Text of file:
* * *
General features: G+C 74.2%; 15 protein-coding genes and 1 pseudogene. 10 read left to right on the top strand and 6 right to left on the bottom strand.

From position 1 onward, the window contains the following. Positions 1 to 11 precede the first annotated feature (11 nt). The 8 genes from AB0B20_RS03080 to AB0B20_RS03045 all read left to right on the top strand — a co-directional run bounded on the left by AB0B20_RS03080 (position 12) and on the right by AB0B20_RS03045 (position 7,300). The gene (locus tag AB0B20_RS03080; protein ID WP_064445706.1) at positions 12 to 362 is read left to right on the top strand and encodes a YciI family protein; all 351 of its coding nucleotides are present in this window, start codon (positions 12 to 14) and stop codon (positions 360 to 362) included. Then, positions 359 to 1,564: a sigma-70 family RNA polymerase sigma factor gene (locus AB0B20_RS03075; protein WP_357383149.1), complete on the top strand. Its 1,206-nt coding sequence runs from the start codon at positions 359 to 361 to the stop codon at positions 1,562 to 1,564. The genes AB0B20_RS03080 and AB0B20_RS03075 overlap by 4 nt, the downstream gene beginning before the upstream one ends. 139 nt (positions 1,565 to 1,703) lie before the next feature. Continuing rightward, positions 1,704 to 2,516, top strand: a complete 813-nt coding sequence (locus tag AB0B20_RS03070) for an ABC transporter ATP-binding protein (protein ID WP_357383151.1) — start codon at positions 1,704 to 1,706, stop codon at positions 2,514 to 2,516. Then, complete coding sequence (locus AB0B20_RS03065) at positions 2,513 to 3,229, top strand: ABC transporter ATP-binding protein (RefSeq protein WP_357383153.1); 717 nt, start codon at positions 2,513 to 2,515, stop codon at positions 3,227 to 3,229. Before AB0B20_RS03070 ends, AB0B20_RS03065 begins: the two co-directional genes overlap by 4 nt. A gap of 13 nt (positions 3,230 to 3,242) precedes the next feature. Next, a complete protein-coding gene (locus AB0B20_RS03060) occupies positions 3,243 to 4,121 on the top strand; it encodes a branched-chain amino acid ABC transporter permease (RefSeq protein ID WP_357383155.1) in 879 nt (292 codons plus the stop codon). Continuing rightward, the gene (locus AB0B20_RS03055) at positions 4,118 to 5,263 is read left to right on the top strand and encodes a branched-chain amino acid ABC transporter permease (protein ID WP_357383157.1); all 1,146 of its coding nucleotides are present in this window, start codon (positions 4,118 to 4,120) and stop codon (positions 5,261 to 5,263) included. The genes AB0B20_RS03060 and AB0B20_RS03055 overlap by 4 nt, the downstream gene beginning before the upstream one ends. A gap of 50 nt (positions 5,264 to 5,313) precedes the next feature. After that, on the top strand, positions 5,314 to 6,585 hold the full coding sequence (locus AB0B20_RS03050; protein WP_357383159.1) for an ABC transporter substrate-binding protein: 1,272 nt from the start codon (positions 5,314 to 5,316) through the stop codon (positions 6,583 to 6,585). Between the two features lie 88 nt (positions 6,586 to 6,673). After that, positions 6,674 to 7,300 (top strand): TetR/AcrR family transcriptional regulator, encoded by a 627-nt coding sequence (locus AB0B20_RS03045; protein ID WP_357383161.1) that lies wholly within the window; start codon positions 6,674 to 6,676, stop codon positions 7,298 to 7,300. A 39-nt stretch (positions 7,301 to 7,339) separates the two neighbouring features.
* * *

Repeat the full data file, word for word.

General features: G+C 74.2%; 15 protein-coding genes and 1 pseudogene. 10 read left to right on the top strand and 6 right to left on the bottom strand.

From position 1 onward, the window contains the following. Positions 1 to 11 precede the first annotated feature (11 nt). The 8 genes from AB0B20_RS03080 to AB0B20_RS03045 all read left to right on the top strand — a co-directional run bounded on the left by AB0B20_RS03080 (position 12) and on the right by AB0B20_RS03045 (position 7,300). The gene (locus tag AB0B20_RS03080; protein ID WP_064445706.1) at positions 12 to 362 is read left to right on the top strand and encodes a YciI family protein; all 351 of its coding nucleotides are present in this window, start codon (positions 12 to 14) and stop codon (positions 360 to 362) included. Then, positions 359 to 1,564: a sigma-70 family RNA polymerase sigma factor gene (locus AB0B20_RS03075; protein WP_357383149.1), complete on the top strand. Its 1,206-nt coding sequence runs from the start codon at positions 359 to 361 to the stop codon at positions 1,562 to 1,564. The genes AB0B20_RS03080 and AB0B20_RS03075 overlap by 4 nt, the downstream gene beginning before the upstream one ends. 139 nt (positions 1,565 to 1,703) lie before the next feature. Continuing rightward, positions 1,704 to 2,516, top strand: a complete 813-nt coding sequence (locus tag AB0B20_RS03070) for an ABC transporter ATP-binding protein (protein ID WP_357383151.1) — start codon at positions 1,704 to 1,706, stop codon at positions 2,514 to 2,516. Then, complete coding sequence (locus AB0B20_RS03065) at positions 2,513 to 3,229, top strand: ABC transporter ATP-binding protein (RefSeq protein WP_357383153.1); 717 nt, start codon at positions 2,513 to 2,515, stop codon at positions 3,227 to 3,229. Before AB0B20_RS03070 ends, AB0B20_RS03065 begins: the two co-directional genes overlap by 4 nt. A gap of 13 nt (positions 3,230 to 3,242) precedes the next feature. Next, a complete protein-coding gene (locus AB0B20_RS03060) occupies positions 3,243 to 4,121 on the top strand; it encodes a branched-chain amino acid ABC transporter permease (RefSeq protein ID WP_357383155.1) in 879 nt (292 codons plus the stop codon). Continuing rightward, the gene (locus AB0B20_RS03055) at positions 4,118 to 5,263 is read left to right on the top strand and encodes a branched-chain amino acid ABC transporter permease (protein ID WP_357383157.1); all 1,146 of its coding nucleotides are present in this window, start codon (positions 4,118 to 4,120) and stop codon (positions 5,261 to 5,263) included. The genes AB0B20_RS03060 and AB0B20_RS03055 overlap by 4 nt, the downstream gene beginning before the upstream one ends. A gap of 50 nt (positions 5,264 to 5,313) precedes the next feature. After that, on the top strand, positions 5,314 to 6,585 hold the full coding sequence (locus AB0B20_RS03050; protein WP_357383159.1) for an ABC transporter substrate-binding protein: 1,272 nt from the start codon (positions 5,314 to 5,316) through the stop codon (positions 6,583 to 6,585). Between the two features lie 88 nt (positions 6,586 to 6,673). After that, positions 6,674 to 7,300 (top strand): TetR/AcrR family transcriptional regulator, encoded by a 627-nt coding sequence (locus AB0B20_RS03045; protein ID WP_357383161.1) that lies wholly within the window; start codon positions 6,674 to 6,676, stop codon positions 7,298 to 7,300. A 39-nt stretch (positions 7,301 to 7,339) separates the two neighbouring features.